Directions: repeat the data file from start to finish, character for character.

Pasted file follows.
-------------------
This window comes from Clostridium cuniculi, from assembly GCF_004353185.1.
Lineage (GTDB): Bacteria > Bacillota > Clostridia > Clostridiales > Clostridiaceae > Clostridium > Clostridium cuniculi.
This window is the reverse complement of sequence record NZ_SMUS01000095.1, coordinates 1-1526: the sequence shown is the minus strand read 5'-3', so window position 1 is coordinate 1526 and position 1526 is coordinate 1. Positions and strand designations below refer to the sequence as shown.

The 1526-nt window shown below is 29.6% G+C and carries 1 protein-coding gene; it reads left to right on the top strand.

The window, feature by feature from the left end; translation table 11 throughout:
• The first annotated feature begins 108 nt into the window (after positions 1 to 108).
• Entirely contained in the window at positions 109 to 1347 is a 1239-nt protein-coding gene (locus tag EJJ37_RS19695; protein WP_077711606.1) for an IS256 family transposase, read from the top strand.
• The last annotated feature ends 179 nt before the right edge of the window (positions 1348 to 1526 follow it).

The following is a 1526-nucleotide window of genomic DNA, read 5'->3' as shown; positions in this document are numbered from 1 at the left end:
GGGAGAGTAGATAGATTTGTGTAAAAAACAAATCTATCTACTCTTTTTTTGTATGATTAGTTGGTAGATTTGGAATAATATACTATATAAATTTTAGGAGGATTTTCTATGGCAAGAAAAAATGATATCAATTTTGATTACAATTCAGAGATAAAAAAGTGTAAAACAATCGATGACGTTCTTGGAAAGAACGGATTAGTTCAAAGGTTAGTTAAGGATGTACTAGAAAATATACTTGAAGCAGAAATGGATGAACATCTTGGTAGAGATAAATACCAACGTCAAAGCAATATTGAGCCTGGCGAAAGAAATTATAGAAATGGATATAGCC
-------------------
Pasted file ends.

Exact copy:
This window comes from Clostridium cuniculi, from assembly GCF_004353185.1.
Lineage (GTDB): Bacteria > Bacillota > Clostridia > Clostridiales > Clostridiaceae > Clostridium > Clostridium cuniculi.
This window is the reverse complement of sequence record NZ_SMUS01000095.1, coordinates 1-1526: the sequence shown is the minus strand read 5'-3', so window position 1 is coordinate 1526 and position 1526 is coordinate 1. Positions and strand designations below refer to the sequence as shown.

The 1526-nt window shown below is 29.6% G+C and carries 1 protein-coding gene; it reads left to right on the top strand.

The window, feature by feature from the left end; translation table 11 throughout:
• The first annotated feature begins 108 nt into the window (after positions 1 to 108).
• Entirely contained in the window at positions 109 to 1347 is a 1239-nt protein-coding gene (locus tag EJJ37_RS19695; protein WP_077711606.1) for an IS256 family transposase, read from the top strand.
• The last annotated feature ends 179 nt before the right edge of the window (positions 1348 to 1526 follow it).

The following is a 1526-nucleotide window of genomic DNA, read 5'->3' as shown; positions in this document are numbered from 1 at the left end:
GGGAGAGTAGATAGATTTGTGTAAAAAACAAATCTATCTACTCTTTTTTTGTATGATTAGTTGGTAGATTTGGAATAATATACTATATAAATTTTAGGAGGATTTTCTATGGCAAGAAAAAATGATATCAATTTTGATTACAATTCAGAGATAAAAAAGTGTAAAACAATCGATGACGTTCTTGGAAAGAACGGATTAGTTCAAAGGTTAGTTAAGGATGTACTAGAAAATATACTTGAAGCAGAAATGGATGAACATCTTGGTAGAGATAAATACCAACGTCAAAGCAATATTGAGCCTGGCGAAAGAAATTATAGAAATGGATATAGCC